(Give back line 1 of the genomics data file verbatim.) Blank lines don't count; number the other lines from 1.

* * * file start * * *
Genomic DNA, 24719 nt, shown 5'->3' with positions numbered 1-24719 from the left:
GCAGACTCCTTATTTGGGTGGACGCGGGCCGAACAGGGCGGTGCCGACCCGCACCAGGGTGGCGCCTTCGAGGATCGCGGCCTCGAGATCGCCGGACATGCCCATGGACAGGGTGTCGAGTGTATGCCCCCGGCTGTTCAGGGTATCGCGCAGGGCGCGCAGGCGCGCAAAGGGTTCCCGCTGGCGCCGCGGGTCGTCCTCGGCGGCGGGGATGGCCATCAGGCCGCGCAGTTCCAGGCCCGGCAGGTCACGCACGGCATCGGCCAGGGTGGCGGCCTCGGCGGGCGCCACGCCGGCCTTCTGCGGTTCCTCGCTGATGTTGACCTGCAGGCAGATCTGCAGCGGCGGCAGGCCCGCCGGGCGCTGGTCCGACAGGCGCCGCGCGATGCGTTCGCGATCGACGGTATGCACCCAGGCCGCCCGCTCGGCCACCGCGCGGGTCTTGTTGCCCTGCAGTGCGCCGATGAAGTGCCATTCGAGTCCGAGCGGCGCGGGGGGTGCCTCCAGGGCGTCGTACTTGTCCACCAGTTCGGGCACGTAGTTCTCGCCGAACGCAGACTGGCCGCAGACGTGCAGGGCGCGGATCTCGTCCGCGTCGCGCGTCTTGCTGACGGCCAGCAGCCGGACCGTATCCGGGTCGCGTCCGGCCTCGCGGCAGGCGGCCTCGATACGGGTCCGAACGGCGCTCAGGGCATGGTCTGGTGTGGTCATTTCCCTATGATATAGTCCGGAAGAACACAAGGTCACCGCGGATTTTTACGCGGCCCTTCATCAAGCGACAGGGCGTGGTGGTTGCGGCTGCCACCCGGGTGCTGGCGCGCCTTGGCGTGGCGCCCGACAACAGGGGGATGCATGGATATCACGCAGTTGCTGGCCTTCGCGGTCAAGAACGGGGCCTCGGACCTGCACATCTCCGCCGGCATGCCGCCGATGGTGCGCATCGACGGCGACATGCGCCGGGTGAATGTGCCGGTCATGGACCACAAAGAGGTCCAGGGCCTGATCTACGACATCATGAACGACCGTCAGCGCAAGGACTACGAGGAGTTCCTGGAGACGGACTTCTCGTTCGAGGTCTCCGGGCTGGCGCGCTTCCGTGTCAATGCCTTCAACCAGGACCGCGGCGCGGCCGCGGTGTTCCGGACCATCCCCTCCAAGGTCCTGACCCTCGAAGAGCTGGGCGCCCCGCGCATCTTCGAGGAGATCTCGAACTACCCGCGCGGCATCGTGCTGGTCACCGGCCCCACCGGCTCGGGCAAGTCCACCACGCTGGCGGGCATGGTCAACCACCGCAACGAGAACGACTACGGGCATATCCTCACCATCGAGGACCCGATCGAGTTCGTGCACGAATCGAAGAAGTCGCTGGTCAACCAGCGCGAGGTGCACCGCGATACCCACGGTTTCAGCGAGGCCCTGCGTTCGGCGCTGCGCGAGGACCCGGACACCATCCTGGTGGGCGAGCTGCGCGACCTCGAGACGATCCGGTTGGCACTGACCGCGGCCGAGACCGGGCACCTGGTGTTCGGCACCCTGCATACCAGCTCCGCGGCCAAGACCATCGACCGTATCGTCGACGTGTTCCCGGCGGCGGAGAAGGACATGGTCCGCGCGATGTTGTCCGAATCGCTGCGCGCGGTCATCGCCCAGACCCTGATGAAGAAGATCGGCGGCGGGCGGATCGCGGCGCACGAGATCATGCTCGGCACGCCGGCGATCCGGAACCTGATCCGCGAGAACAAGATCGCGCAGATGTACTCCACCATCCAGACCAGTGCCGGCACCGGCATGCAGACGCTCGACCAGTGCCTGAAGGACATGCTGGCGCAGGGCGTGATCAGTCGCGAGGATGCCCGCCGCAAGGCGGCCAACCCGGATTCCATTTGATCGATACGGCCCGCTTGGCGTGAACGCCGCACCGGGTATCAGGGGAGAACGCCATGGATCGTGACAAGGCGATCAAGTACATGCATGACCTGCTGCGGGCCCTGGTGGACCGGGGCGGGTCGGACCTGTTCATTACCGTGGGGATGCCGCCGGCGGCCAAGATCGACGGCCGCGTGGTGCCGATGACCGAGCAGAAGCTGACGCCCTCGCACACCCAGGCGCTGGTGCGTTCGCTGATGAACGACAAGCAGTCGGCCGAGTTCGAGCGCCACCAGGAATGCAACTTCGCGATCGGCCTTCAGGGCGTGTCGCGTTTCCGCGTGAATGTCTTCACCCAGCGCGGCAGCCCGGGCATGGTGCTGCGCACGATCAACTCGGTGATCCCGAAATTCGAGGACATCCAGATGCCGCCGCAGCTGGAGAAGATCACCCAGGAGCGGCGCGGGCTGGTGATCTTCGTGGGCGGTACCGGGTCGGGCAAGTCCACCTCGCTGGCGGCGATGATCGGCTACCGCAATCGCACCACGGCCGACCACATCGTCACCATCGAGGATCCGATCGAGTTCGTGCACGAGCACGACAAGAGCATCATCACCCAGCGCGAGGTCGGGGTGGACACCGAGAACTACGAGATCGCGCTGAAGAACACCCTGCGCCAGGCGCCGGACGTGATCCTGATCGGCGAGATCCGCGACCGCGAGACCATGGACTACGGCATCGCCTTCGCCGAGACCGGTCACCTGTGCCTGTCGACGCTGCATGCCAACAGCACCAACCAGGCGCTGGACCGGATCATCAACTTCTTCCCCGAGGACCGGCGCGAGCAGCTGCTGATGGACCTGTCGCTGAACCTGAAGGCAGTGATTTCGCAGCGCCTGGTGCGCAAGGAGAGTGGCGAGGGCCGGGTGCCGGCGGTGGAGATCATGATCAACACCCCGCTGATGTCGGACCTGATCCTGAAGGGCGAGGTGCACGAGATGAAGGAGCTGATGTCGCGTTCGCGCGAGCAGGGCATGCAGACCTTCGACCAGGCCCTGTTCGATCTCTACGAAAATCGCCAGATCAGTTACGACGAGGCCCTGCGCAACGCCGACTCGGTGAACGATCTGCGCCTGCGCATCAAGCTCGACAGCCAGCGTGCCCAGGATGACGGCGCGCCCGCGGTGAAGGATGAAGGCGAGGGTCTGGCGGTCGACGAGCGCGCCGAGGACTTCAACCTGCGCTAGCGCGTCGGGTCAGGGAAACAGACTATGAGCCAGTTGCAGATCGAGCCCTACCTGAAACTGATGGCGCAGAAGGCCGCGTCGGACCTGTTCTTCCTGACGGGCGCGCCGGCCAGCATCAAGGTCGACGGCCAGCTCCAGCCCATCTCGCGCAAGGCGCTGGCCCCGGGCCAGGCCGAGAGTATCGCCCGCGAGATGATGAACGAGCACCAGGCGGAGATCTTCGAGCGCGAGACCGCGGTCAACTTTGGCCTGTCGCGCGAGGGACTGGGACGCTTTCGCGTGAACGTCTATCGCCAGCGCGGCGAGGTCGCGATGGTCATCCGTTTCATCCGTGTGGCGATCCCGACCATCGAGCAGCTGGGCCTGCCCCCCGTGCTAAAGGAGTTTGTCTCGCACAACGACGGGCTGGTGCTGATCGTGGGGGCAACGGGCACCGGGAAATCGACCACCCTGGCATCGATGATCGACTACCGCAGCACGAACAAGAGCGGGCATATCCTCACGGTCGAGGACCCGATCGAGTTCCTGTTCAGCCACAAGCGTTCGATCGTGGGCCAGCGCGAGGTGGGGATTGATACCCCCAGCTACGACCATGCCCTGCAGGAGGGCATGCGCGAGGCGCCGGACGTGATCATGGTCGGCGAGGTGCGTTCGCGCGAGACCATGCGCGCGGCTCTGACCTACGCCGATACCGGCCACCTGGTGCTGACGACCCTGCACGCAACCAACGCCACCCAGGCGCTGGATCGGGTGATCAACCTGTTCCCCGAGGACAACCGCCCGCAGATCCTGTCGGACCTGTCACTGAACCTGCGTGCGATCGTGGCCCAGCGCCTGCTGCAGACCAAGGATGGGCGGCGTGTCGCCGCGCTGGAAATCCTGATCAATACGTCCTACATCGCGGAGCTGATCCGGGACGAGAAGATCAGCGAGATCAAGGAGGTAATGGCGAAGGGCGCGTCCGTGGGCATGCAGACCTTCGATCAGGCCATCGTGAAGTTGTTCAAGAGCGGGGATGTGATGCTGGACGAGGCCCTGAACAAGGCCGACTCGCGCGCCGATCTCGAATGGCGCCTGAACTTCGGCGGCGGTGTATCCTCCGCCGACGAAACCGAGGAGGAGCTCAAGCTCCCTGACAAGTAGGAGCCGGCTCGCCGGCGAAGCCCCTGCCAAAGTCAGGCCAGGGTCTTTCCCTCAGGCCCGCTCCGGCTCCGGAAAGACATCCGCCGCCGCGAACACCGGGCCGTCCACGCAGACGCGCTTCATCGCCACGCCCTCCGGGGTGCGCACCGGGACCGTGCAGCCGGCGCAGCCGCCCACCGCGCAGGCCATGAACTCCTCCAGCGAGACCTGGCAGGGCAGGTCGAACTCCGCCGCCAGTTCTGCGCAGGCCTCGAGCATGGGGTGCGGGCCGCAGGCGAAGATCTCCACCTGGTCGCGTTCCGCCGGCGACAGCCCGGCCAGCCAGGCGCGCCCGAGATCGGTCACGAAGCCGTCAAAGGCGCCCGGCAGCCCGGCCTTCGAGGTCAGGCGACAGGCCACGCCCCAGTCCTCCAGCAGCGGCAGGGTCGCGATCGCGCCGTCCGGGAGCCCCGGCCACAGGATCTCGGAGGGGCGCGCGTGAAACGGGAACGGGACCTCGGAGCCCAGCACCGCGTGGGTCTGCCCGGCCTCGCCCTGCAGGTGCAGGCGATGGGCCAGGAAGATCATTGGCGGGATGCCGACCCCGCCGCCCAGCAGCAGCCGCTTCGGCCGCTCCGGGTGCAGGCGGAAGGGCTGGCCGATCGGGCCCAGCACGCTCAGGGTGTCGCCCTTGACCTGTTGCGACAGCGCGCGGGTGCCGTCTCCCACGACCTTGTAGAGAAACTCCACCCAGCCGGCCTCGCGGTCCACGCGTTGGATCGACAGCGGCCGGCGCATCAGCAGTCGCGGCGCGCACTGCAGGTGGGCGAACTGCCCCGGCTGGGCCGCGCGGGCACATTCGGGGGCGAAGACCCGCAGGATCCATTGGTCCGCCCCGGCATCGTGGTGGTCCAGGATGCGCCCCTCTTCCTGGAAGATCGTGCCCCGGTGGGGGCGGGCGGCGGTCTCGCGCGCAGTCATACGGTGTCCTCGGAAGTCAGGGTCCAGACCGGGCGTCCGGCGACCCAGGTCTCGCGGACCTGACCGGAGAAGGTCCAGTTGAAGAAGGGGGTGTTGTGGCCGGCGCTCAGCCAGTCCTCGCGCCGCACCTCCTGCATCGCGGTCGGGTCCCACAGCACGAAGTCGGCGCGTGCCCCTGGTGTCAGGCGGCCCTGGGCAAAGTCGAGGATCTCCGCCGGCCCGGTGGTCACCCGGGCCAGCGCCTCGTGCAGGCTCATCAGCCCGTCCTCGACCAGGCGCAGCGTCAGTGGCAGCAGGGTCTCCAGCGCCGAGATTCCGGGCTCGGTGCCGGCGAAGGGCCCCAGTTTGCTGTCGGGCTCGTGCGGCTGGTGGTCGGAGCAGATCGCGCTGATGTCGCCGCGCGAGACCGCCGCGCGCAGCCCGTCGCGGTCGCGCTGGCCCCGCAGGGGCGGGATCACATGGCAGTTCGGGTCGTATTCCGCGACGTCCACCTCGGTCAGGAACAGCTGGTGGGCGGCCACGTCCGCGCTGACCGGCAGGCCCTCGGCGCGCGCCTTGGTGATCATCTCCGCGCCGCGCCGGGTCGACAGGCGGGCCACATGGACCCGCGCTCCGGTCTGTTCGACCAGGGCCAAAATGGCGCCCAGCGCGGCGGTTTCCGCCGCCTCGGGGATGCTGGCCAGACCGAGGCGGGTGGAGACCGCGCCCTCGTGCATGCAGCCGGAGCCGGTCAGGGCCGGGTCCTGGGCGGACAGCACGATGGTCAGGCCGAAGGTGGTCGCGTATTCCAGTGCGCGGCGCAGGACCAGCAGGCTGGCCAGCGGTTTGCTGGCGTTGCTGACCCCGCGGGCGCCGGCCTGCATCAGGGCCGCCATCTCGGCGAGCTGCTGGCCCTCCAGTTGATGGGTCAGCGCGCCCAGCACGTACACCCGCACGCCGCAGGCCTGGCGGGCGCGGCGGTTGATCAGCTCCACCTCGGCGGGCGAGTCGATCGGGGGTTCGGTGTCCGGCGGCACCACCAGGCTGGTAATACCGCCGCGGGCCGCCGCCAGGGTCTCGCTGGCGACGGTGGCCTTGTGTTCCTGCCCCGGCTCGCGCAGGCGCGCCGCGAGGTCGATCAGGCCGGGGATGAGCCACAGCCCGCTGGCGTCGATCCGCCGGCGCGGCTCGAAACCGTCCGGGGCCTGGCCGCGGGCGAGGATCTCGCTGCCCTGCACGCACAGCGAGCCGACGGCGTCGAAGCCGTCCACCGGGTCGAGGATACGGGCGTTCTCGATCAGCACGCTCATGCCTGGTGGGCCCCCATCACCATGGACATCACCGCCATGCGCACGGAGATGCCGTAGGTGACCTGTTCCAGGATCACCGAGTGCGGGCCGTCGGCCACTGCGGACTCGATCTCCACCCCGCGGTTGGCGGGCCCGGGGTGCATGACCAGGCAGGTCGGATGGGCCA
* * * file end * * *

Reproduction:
Genomic DNA, 24719 nt, shown 5'->3' with positions numbered 1-24719 from the left: